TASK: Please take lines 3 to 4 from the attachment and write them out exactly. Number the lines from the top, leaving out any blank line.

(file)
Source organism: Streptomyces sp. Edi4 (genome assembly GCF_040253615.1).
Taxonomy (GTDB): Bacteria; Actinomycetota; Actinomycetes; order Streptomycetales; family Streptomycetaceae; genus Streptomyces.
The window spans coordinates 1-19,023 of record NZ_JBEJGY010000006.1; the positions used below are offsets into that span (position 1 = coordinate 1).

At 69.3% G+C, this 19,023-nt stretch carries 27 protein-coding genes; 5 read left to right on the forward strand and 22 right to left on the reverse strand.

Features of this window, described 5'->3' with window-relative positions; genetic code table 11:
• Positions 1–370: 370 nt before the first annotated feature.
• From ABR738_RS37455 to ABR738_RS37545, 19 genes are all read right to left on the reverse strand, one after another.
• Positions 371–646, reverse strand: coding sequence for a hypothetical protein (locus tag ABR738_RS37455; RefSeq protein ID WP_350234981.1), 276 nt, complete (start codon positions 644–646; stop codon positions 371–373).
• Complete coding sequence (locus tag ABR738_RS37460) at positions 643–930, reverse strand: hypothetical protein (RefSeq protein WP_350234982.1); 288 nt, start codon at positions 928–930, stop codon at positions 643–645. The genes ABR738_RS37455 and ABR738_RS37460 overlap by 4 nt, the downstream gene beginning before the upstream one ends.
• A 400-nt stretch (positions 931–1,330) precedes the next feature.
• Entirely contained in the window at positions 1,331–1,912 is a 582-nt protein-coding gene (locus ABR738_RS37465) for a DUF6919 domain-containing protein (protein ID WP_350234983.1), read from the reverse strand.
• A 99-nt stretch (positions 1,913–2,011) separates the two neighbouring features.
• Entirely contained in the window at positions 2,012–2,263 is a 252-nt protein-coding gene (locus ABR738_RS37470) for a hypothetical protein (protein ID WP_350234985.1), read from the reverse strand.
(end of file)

The window spans coordinates 1-19,023 of record NZ_JBEJGY010000006.1; the positions used below are offsets into that span (position 1 = coordinate 1).

At 69.3% G+C, this 19,023-nt stretch carries 27 protein-coding genes; 5 read left to right on the forward strand and 22 right to left on the reverse strand.